Coming back from a 20-year absence isn’t easy, and doesn’t Jerry Casale know it.
songwriter and co-founder is headlong into resurrecting a band, a brand and a musical identity with the group’s forthcoming “Something For Everybody,” due June 15. And, well, everybody
is responsible for its success.
First, there’s the entity behind its release, Warner Bros., an entertainment industry behemoth that seems like it’d be the center of Devo’s mocking of the de-evolutionary human: the very corporatization of art, in itself, makes us mere consumers, a somewhat de-evolved state.
But, Casale says, one hand must wash the other.
“No joking, all these claims and hot air about how [artists] don’t need a label anymore because there’s sponsorships or AEG and Live Nation writing the advance checks, or 100% fan support for marketing… It isn’t true,” Casale told HitFix in an interview. “We really wanted to do-it-yourself with Facebook and all that. But when you haven’t put music out music in 20 years and you’re not Radiohead and Trent Reznor with Nine Inch Nails… We don’t want to do that, that we couldn’t.
“Warner was the only entity that said ‘We’ll give you marketing money.’ There’s lot of good music out there. And a lot of times that nobody knows about it, unless you have a voice. They were willing to give us that.”
Additionally, Warner owns the band’s back catalog of seven studio albums, and then some. Should this new release prove successful on getting the band back on the map, everyone wins.
How that’s done is being determined right now by two other distinctly giant means: an advertising agency, and the fans that react to the ad agency’s efforts. Over the last three months, Devo has released a number of communiqués requesting “data” from its fans – not demographic information, but more listeners’ preferences. The band posted clips of 16 songs on its website last month and told visitors to pick their favorite 12. Those 12 would be on the album, the remaining four would not. No matter what Warner or the band said, Devo was shooting to make a record of songs that the people liked best, end of story.
They done the same sort of audience polling for the color of their new cylindrical hats, for instance, and will continue the trend at live shows.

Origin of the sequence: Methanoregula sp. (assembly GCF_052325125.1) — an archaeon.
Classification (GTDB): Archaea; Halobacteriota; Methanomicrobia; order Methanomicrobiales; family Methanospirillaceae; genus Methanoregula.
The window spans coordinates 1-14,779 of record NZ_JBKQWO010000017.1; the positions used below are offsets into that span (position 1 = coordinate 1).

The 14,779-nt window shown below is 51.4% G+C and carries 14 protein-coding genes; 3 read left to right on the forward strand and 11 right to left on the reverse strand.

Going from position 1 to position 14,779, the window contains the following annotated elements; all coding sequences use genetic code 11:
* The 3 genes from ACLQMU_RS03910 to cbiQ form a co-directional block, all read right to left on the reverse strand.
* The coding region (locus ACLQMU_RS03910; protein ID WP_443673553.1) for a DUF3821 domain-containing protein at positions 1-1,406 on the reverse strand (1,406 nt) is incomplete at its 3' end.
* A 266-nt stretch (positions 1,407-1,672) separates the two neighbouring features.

But they do it with reflective humor. The videos, for instance, feature “Tim & Eric”-like amateur actors, awkward scripts that reflect back on the out-of-touch nature of corporate communications. See below, for instance.
“What do you think of Jacob?” Jerry eagerly asks of one of the mustachioed narrators of these posts. He added that cheeseball-looking Greg Scholl “COO” of the “musical division” of Devo, Inc. is an actual corporate executive, for NBC no less.
“We’ve always had a sense of irony. We gave the band over to an ad agency, to continue that Devo ambiguity, taking it all the way to the corporate world,” he continues. The imagery acts as a parody, as well as an actual vehicle for making a successful record; it’s a warning as to the direction our media and art is going, and it is representative example of the trend at the same time.
As to whether this message is the same Devo message from 20 years ago, Casale says he does think “there is something behind it all, and it’s shifted. Now Devo is about a sense of urgency. Devo is more like the house band on the Titanic, and we can all go down together. We’re not the far-out, creepy, silly guys from 1978. We all are Devo. It’s all self-referential.”
Getting the urgent message out into the ether has taken some time. Casale though a reunion with Mark Mothersbaugh would happen in the mid-2000s, “starting around the Bush era.” Then definitely in 2007. 2008. 2009. As for why it didn’t come together a few years ago, Casale suggested, “I have no idea, you should ask Mark that question.”